“With the transportation networking companies here, it’s a whole new ballgame, so we’re going to have to evaluate every aspect of Chapter 55,” Dyer told the City Council a few weeks ago.
Last winter, Mayor Dyer attempted to force Uber and Lyft ride-share services out of the city. The Orlando City Council followed Dyer’s orders and unanimously passed an ordinance to regulate ride-sharing that Uber described as “written for taxi companies that don’t want to have to compete.” The transportation network company was referring to one of the Mayor’s and City Council’s largest political contributors and supporters, Mears Transportation.
But Uber and Lyft never once backed down even after Dyer’s actions. In response, Uber called Orlando’s legislation “deeply flawed” and declared the ordinance “simply doesn’t work.” The companies kept operating and the success has been clear.
“To date, several thousand active Orlando partners have provided more than one million safe rides in the metro area, collectively earning more than $10 million dollars in the process,” Team Uber Orlando announced at their one-year celebration in June. Hundreds of Uber drivers, riders and partners joined at Wall Street Plaza in downtown in June to celebrate the more than one million safe rides on the Uber platform in Orlando.
The complete and utter defiance of Mayor Dyer’s attempts to stop or limit the new transportation technology was exemplified earlier this summer when Uber celebrated one million trips in Orlando, even with the ordinance in place. The technology networking company also delivered free cupcakes to residents to boost the public relations move and really make a statement to Dyer.
I doubt any free cupcakes made it to City Hall. In fact, Mayor Dyer has made it known he wants the Orlando City Council to target Uber and Lyft ride-sharing services very soon.
In a rambling statement from the dais earlier this summer, Mayor Dyer elaborated to his City Commissioners that enforcement would also need to be addressed “because the two companies in the market have not really complied.”
“I think we are going to have to continue to evaluate our whole vehicle-for-hire process given the technology-based companies and the fact no legislation passed [in Tallahassee], and what we’re going to do related to enforcement of those because the two companies in the market have not really complied with what I thought was a pretty decent way to handle those technologies,” Dyer told the City Council.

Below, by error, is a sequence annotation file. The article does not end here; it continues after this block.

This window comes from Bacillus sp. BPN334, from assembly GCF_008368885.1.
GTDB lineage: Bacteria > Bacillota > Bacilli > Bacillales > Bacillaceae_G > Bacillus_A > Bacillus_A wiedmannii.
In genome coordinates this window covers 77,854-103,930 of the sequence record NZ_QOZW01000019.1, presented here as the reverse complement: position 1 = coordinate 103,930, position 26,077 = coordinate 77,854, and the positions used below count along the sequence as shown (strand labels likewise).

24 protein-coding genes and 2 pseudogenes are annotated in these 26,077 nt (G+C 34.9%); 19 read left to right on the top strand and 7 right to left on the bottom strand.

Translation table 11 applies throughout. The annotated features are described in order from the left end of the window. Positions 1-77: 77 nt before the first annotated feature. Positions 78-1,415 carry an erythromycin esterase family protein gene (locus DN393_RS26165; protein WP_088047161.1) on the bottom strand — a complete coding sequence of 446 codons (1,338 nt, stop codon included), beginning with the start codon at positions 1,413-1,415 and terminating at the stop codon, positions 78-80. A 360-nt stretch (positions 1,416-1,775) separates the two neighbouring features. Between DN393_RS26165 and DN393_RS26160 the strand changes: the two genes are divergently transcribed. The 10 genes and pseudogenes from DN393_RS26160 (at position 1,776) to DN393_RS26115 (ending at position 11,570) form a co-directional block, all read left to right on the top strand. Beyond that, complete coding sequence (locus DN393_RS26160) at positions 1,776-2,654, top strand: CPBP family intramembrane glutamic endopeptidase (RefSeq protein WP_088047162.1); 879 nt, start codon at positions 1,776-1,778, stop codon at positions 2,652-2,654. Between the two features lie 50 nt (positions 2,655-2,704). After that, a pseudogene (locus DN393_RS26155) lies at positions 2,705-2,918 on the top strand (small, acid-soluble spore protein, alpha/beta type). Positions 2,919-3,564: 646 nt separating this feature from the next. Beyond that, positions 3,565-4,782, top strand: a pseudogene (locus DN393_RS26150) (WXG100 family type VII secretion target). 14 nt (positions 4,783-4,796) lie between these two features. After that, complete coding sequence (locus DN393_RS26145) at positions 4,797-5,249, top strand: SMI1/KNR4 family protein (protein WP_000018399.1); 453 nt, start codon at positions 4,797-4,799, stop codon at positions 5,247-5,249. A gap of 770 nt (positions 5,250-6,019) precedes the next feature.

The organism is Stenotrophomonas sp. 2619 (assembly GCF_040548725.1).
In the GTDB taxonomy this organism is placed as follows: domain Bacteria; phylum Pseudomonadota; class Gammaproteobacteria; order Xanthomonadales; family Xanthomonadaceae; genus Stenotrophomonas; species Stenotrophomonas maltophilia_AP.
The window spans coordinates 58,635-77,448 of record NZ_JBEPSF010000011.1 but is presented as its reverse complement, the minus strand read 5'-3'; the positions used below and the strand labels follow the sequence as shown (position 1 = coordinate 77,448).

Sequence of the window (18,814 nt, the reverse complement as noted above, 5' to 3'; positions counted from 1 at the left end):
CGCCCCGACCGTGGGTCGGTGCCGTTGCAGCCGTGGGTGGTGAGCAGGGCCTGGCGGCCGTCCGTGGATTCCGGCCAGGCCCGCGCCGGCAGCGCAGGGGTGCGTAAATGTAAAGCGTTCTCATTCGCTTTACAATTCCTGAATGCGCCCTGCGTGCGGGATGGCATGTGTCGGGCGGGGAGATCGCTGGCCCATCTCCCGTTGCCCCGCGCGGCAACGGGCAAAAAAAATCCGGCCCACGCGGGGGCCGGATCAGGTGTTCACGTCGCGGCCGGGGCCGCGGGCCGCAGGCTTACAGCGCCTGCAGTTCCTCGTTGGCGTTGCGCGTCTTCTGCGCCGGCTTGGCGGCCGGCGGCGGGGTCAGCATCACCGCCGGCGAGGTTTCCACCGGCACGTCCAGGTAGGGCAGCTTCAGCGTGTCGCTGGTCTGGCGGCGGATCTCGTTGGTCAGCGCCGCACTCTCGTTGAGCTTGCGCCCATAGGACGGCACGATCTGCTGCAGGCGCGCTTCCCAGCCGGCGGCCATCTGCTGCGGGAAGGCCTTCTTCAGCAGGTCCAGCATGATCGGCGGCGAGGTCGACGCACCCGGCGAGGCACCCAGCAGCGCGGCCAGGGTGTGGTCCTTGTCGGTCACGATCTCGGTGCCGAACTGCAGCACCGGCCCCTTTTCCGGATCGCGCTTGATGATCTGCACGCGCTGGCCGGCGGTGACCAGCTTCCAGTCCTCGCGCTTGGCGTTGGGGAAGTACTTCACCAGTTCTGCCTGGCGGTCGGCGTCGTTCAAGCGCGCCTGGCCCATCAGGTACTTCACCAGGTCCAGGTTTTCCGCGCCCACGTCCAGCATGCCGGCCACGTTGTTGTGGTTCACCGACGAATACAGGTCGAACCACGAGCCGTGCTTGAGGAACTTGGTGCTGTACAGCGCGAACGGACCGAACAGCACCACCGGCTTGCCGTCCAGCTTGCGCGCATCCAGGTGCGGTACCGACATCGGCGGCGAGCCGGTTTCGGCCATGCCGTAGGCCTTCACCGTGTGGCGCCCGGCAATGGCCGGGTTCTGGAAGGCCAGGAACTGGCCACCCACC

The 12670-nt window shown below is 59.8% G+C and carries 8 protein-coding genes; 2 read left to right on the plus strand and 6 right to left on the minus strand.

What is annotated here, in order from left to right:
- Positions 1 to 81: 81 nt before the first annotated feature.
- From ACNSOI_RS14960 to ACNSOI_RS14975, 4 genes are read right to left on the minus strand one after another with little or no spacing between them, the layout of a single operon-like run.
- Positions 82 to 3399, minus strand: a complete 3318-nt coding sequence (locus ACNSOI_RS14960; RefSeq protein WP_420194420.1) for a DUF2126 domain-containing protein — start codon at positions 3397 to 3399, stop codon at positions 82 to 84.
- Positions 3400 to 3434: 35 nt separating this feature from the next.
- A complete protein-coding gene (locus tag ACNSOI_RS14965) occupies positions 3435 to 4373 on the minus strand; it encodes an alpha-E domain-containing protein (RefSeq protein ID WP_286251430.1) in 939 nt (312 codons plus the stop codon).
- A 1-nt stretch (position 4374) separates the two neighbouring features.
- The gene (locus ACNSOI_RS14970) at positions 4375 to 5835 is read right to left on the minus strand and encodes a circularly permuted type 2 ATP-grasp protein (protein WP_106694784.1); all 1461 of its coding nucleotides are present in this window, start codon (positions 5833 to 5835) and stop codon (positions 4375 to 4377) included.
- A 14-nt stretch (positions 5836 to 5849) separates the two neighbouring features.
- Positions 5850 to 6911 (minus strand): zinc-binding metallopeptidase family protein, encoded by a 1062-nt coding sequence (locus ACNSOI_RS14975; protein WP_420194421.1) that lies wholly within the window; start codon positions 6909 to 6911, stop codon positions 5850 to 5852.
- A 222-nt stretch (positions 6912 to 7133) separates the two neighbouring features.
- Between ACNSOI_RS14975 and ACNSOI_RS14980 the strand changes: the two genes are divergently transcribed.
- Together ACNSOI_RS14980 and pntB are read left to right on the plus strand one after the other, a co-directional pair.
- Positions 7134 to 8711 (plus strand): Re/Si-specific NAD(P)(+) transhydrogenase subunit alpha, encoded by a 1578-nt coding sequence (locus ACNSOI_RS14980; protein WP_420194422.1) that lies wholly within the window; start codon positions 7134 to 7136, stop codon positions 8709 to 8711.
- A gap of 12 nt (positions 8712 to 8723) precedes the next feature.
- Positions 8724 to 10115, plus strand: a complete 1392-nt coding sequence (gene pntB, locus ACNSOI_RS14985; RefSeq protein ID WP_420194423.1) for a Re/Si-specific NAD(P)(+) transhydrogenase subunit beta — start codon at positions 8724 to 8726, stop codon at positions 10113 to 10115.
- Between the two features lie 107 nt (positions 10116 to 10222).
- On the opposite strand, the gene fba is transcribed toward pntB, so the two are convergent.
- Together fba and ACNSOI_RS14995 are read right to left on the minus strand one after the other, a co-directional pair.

The feud between the City Council and transportation networking companies does not appear to be heading in the right direction at the same time our community is trying to highlight acceptance for technology and new innovations as well as support mass transit options like SunRail. Ride-sharing seem like natural partners in helping move residents and workers to and from SunRail stations when unreliable city infrastructure simply does not line up with the train service. SunRail ridership continues to struggle, yet Uber usage continues to grow. There should be a way to make both of these work together.
After more than one year of Uber service in Orlando, it still appears all sides are very far apart from working together or having a meeting of the minds. Dyer insists he has two major concerns with Uber and Lyft ride-share services.
“Probably the two most important factors for us are the safety of the traveling public, both visitors and residents, and then secondly, rides being picked up at the airport are about $10 million source of income that offsets landing fees to keep our airlines more economical for coming in, so that’s an important aspect as well,” Dyer insisted to City Commissioners.
“So, we’ll be looking at all that again, I suspect, in the next couple of months,” Dyer added.
It’s clear Uber and Lyft are disruptive technologies to the establishment in Orlando, but after more than one million local trips the residents do not seem to mind. And most tourists are familiar with Uber as the transportation technology company sweeps the nation offering alternative transportation when a consumer needs it, where a consumer needs it.
If Orlando really wants to be a technology city of the future, our local leaders like Mayor Dyer must realize technology innovations like Uber have the potential to help transform daily lives, connect communities, spur economic activity and more. Our leaders need to be working with the technology of the future, not against it.